The study set out to investigate the controversial question of whether age-related changes in the immune system could be responsible for the difference in average life expectancy between men and women.
Prof. Katsuiku Hirokawa of the Tokyo Medical and Dental University and colleagues analyzed blood samples from 356 healthy men and women aged between 20 and 90.
A Japanese study suggests women live longer than men partly because their immune systems age more slowly
They measured levels of white blood cells and molecules called cytokines which interact with cells of the immune system to regulate the body’s response to disease.
In both sexes, the number of white blood cells per person declined with age as expected from previous studies.
However, closer examination revealed differences between men and women in two key components of the immune system – T-cells, which protect the body from infection, and B-cells, which secrete antibodies.
The rate of decline of most T-cell and B-cell lymphocytes was faster in men, while men also showed a more rapid age-related decline in two cytokines.
Two specific types of immune system cell that attack invaders – CD4 T-cells and natural killer cells – increased in number with age, with a higher rate of increase in women than in men.
The researchers believe a person’s immunological parameters could provide an indication of their true biological age.
“Age-related changes in various immunological parameters differ between men and women,” Prof. Katsuiku Hirokawa and colleagues report in the online journal Immunity & Ageing.
“Our findings indicate that the slower rate of decline in these immunological parameters in women than that in men is consistent with the fact that women live longer than do men.”
CIA World Factbook color-coded map reveals the startling difference in life expectancies across 222 of the world’s countries.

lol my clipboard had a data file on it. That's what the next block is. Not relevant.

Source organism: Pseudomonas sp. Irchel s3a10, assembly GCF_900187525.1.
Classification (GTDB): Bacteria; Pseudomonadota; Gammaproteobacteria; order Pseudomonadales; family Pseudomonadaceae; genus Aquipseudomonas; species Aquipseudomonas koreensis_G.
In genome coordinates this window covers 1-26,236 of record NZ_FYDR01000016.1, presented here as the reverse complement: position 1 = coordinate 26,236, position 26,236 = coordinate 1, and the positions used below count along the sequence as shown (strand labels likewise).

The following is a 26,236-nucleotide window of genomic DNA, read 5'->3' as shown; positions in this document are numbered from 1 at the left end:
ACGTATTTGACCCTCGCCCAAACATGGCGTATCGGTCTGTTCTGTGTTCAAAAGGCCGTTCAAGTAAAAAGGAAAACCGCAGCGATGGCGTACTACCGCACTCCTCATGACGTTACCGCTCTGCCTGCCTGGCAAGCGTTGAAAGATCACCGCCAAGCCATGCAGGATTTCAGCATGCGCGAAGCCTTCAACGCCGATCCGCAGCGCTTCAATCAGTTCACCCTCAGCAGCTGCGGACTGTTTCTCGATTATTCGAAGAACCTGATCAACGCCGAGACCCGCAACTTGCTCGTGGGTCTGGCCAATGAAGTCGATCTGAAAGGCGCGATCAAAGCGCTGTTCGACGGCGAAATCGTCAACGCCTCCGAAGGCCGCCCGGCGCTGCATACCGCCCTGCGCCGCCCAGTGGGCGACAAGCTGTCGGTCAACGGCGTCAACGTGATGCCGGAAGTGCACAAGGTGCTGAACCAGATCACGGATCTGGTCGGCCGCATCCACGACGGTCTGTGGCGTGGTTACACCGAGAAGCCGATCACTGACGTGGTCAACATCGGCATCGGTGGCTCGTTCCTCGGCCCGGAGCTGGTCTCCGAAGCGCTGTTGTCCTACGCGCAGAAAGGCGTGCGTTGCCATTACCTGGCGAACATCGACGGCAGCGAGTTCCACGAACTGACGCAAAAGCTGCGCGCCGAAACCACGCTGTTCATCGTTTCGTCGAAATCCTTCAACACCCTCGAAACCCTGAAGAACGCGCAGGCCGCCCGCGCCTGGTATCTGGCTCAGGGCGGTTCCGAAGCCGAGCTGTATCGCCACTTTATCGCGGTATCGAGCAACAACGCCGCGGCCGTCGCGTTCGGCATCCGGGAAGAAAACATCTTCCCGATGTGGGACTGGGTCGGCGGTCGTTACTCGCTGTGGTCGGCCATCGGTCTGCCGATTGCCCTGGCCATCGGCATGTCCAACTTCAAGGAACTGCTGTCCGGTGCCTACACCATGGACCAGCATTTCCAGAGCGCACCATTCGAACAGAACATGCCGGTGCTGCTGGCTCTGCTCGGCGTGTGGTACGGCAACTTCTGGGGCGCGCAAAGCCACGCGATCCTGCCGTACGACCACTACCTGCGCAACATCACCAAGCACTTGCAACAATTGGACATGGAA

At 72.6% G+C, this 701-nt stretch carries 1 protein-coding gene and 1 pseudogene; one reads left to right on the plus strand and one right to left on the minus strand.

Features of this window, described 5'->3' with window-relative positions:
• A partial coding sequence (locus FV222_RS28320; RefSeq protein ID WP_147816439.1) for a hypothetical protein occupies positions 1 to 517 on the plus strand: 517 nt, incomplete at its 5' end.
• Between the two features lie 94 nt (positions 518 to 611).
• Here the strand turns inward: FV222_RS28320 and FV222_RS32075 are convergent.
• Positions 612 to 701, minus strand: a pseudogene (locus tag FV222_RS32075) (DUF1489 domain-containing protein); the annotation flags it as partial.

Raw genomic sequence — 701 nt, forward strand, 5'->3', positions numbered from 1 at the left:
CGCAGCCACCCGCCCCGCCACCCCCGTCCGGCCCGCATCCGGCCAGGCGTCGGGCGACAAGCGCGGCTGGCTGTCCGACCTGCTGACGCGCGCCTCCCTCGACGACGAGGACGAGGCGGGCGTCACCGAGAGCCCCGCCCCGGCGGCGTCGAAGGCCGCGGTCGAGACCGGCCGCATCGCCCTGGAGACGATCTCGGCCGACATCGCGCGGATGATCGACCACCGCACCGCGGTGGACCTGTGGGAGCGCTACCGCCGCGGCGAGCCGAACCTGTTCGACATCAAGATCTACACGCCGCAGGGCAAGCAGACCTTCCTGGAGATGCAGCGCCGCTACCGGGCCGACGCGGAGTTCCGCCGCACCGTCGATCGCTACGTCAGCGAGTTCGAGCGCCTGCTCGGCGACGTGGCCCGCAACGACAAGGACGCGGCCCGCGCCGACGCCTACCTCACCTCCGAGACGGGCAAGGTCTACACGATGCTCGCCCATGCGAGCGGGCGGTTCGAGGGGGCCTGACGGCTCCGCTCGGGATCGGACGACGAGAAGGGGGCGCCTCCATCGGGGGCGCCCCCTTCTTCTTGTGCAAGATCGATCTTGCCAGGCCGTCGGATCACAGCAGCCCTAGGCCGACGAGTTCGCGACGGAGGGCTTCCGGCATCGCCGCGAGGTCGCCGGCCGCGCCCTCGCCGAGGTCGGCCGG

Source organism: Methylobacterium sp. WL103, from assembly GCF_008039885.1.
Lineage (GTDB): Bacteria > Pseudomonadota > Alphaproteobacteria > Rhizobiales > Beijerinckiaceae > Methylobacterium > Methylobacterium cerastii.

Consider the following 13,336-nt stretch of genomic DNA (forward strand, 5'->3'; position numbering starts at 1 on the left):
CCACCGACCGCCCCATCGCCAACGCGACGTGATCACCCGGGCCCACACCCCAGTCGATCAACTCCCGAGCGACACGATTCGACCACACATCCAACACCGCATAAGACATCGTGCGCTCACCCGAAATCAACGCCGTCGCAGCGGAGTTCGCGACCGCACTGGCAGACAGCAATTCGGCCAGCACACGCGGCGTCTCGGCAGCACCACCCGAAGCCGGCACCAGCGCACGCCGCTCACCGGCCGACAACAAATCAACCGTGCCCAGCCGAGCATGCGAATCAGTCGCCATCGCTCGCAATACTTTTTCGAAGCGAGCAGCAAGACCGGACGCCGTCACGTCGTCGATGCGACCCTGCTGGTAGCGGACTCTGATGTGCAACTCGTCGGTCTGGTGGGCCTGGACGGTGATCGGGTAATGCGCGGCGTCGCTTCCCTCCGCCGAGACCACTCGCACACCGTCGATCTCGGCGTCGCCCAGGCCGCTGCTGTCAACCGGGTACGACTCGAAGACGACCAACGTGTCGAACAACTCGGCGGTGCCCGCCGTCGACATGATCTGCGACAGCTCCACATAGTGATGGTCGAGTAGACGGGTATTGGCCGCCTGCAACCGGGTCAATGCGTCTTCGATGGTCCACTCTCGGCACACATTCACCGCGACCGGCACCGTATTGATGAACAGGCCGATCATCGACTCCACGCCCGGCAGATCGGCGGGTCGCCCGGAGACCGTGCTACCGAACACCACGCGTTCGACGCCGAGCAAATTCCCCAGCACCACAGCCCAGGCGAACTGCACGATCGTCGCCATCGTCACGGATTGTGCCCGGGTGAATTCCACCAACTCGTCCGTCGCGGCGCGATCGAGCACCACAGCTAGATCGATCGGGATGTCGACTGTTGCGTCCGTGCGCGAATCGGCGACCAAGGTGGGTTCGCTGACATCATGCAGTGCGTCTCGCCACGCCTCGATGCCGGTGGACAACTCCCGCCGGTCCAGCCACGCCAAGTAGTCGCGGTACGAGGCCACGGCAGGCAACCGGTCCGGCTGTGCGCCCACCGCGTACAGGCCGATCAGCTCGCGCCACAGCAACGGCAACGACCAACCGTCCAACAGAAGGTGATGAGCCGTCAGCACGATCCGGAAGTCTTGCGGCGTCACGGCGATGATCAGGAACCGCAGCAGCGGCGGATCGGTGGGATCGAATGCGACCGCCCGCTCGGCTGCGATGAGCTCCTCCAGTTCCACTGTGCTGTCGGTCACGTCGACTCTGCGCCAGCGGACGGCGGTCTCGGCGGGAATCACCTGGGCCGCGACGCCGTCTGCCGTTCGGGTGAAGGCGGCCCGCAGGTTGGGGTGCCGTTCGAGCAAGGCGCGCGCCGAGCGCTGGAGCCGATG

The map shows how people are likely to live the longest in developed countries with state-funded healthcare systems like Japan, Canada and the UK, which each have average life expectancies of over 80 years.
The tiny tax haven of Monaco – with its notoriously wealthy inhabitants and compulsory state-funded health service – has the highest life expectancy at an average of 89.68 years, five years higher than anywhere else on earth, according to the CIA World Factbook. The country with the worst life expectancy is the African state of Chad at a shocking 48.69 years.
Life expectancy in America ranks 51st in the CIA’s table at 78.49 years – lower than Canada (81.48), Australia (81.90), New Zealand (80.71), Japan (83.91), the UK (80.17) and much of Europe.
Of the top five longest-living nations the only large country is Japan, with the rest being city states (see box).
Life expectancy levels in South America and generally 10 years lower than those in North America.
People are likely to live the shortest in sub-Saharan Africa, with no country in that vast region having an average life expectancy of over 60.
CIA World Factbook color-coded map reveals the startling difference in life expectancies across 222 of the world’s countries
Only a few Asian countries, including Afghanistan (49.72) and a couple of Caribbean nations, have such similarly short life expectancies compared with Africa.
The worst countries to live in if you want to reach old age are Afghanistan (49.72), Swaziland (49.42), South Africa (49.41) Guinea-Bissau (49.11) and Chad (48.69), whose people are generally expected to die before they even reach middle age.
The figures confirm that women on average live longer than men. Life expectancy for a woman in Monaco is 93.77 years compared with that of a man at 85.74 years.
In Chad life expectancy for men is only 47.61 years while women are expected to live slightly longer to 49.82 years.
While The United States has consistently fallen in the rank of world nations over the last 50 years, the average life expectancy has risen from 69.8 years in 1960 to 78.49 today.
And while Chad’s figure of 48.69 today is shockingly low, in 1960 Afghanistan had the world’s lowest life expectancy at 31.3 years.